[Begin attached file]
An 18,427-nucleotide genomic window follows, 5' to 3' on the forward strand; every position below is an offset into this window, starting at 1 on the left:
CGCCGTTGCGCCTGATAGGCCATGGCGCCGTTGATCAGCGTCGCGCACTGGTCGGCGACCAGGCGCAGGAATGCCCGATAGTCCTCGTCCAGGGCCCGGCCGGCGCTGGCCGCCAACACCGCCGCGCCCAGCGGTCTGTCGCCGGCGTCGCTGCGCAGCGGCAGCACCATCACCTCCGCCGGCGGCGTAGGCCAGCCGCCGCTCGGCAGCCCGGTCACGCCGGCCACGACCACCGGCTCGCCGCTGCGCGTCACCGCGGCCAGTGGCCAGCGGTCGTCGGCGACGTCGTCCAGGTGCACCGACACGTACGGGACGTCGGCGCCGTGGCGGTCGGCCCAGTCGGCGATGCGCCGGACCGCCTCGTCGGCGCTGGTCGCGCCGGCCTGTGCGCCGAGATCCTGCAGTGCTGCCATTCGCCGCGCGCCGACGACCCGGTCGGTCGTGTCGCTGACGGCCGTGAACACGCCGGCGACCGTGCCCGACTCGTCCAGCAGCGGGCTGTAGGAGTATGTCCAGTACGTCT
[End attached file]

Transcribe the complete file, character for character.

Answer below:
An 18,427-nucleotide genomic window follows, 5' to 3' on the forward strand; every position below is an offset into this window, starting at 1 on the left:
CGCCGTTGCGCCTGATAGGCCATGGCGCCGTTGATCAGCGTCGCGCACTGGTCGGCGACCAGGCGCAGGAATGCCCGATAGTCCTCGTCCAGGGCCCGGCCGGCGCTGGCCGCCAACACCGCCGCGCCCAGCGGTCTGTCGCCGGCGTCGCTGCGCAGCGGCAGCACCATCACCTCCGCCGGCGGCGTAGGCCAGCCGCCGCTCGGCAGCCCGGTCACGCCGGCCACGACCACCGGCTCGCCGCTGCGCGTCACCGCGGCCAGTGGCCAGCGGTCGTCGGCGACGTCGTCCAGGTGCACCGACACGTACGGGACGTCGGCGCCGTGGCGGTCGGCCCAGTCGGCGATGCGCCGGACCGCCTCGTCGGCGCTGGTCGCGCCGGCCTGTGCGCCGAGATCCTGCAGTGCTGCCATTCGCCGCGCGCCGACGACCCGGTCGGTCGTGTCGCTGACGGCCGTGAACACGCCGGCGACCGTGCCCGACTCGTCCAGCAGCGGGCTGTAGGAGTATGTCCAGTACGTCT